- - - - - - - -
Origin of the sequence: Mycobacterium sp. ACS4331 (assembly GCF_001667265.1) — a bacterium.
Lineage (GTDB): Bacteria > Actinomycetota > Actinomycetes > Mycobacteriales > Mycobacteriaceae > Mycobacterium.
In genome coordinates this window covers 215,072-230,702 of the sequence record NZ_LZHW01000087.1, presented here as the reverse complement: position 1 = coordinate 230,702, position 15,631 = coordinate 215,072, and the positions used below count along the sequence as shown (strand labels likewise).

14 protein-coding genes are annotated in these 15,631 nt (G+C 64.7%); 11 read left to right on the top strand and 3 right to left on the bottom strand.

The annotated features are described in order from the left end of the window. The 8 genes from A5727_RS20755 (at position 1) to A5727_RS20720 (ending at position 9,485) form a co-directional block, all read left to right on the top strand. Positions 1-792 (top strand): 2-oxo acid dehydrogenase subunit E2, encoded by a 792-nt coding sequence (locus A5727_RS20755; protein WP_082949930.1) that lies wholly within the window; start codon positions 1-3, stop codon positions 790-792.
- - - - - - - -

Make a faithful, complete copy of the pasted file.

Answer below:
Origin of the sequence: Mycobacterium sp. ACS4331 (assembly GCF_001667265.1) — a bacterium.
Lineage (GTDB): Bacteria > Actinomycetota > Actinomycetes > Mycobacteriales > Mycobacteriaceae > Mycobacterium.
In genome coordinates this window covers 215,072-230,702 of the sequence record NZ_LZHW01000087.1, presented here as the reverse complement: position 1 = coordinate 230,702, position 15,631 = coordinate 215,072, and the positions used below count along the sequence as shown (strand labels likewise).

14 protein-coding genes are annotated in these 15,631 nt (G+C 64.7%); 11 read left to right on the top strand and 3 right to left on the bottom strand.

The annotated features are described in order from the left end of the window. The 8 genes from A5727_RS20755 (at position 1) to A5727_RS20720 (ending at position 9,485) form a co-directional block, all read left to right on the top strand. Positions 1-792 (top strand): 2-oxo acid dehydrogenase subunit E2, encoded by a 792-nt coding sequence (locus A5727_RS20755; protein WP_082949930.1) that lies wholly within the window; start codon positions 1-3, stop codon positions 790-792.